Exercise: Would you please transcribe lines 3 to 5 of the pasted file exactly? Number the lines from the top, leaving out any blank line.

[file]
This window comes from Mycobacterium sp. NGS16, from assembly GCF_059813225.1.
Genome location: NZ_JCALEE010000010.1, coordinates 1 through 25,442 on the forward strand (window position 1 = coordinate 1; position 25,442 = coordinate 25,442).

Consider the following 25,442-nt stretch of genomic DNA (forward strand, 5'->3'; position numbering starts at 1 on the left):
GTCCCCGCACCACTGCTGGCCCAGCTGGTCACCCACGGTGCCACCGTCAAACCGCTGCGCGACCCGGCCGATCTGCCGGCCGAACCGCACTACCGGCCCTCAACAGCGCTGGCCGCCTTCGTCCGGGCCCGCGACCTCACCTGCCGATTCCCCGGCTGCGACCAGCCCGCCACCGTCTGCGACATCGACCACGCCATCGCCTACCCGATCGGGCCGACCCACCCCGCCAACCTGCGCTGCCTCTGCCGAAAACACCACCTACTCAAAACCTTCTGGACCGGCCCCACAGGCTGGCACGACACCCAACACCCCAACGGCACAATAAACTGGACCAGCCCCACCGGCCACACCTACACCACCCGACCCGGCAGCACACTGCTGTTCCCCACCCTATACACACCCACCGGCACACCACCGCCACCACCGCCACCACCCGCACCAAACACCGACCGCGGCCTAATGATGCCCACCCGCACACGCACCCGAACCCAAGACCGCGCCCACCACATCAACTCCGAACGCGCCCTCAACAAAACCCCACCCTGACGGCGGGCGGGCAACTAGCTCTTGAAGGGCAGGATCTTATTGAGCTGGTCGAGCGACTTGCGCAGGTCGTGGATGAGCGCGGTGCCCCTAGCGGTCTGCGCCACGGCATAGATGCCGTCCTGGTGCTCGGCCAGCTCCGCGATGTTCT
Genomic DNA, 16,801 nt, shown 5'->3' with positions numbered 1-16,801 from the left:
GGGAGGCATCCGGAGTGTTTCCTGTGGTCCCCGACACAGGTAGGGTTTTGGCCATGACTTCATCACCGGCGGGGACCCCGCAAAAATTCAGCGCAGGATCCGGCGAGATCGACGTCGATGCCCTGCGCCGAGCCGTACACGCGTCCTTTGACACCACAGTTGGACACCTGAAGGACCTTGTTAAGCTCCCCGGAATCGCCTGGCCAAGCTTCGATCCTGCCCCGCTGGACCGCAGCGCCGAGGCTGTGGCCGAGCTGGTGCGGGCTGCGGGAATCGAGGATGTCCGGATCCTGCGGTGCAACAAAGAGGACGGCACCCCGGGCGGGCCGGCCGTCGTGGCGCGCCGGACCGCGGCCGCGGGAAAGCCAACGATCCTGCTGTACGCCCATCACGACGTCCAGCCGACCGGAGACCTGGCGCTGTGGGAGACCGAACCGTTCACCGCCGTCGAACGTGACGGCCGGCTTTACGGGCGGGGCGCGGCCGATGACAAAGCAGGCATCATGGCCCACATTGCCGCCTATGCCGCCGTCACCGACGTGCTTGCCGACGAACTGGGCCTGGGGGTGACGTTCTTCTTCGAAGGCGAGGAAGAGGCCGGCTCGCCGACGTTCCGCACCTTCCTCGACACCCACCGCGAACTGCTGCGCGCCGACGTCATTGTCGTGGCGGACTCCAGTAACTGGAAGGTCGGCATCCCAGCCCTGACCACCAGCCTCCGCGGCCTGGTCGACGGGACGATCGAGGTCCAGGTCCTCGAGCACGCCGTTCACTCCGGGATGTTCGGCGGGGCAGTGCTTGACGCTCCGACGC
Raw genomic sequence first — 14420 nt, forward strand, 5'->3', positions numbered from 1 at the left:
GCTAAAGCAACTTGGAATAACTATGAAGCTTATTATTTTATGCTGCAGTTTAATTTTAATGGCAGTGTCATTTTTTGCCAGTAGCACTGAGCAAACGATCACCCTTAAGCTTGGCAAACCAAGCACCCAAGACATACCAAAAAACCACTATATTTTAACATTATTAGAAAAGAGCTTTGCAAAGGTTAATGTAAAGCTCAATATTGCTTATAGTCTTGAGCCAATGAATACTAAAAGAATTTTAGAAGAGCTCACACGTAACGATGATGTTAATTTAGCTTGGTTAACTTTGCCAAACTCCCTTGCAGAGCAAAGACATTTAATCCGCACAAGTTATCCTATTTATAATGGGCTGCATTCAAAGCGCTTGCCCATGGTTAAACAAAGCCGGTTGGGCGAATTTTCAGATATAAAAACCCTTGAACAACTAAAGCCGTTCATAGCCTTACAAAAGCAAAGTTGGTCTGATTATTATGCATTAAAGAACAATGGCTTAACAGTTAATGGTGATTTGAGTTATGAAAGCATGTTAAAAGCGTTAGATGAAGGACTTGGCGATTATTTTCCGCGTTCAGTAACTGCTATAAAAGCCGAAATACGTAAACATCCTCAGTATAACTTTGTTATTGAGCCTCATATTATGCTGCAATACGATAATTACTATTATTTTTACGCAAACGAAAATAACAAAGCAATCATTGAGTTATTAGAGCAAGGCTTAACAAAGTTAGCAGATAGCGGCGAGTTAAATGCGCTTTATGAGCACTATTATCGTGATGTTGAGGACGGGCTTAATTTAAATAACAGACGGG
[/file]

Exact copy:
Consider the following 25,442-nt stretch of genomic DNA (forward strand, 5'->3'; position numbering starts at 1 on the left):
GTCCCCGCACCACTGCTGGCCCAGCTGGTCACCCACGGTGCCACCGTCAAACCGCTGCGCGACCCGGCCGATCTGCCGGCCGAACCGCACTACCGGCCCTCAACAGCGCTGGCCGCCTTCGTCCGGGCCCGCGACCTCACCTGCCGATTCCCCGGCTGCGACCAGCCCGCCACCGTCTGCGACATCGACCACGCCATCGCCTACCCGATCGGGCCGACCCACCCCGCCAACCTGCGCTGCCTCTGCCGAAAACACCACCTACTCAAAACCTTCTGGACCGGCCCCACAGGCTGGCACGACACCCAACACCCCAACGGCACAATAAACTGGACCAGCCCCACCGGCCACACCTACACCACCCGACCCGGCAGCACACTGCTGTTCCCCACCCTATACACACCCACCGGCACACCACCGCCACCACCGCCACCACCCGCACCAAACACCGACCGCGGCCTAATGATGCCCACCCGCACACGCACCCGAACCCAAGACCGCGCCCACCACATCAACTCCGAACGCGCCCTCAACAAAACCCCACCCTGACGGCGGGCGGGCAACTAGCTCTTGAAGGGCAGGATCTTATTGAGCTGGTCGAGCGACTTGCGCAGGTCGTGGATGAGCGCGGTGCCCCTAGCGGTCTGCGCCACGGCATAGATGCCGTCCTGGTGCTCGGCCAGCTCCGCGATGTTCT
Genomic DNA, 16,801 nt, shown 5'->3' with positions numbered 1-16,801 from the left: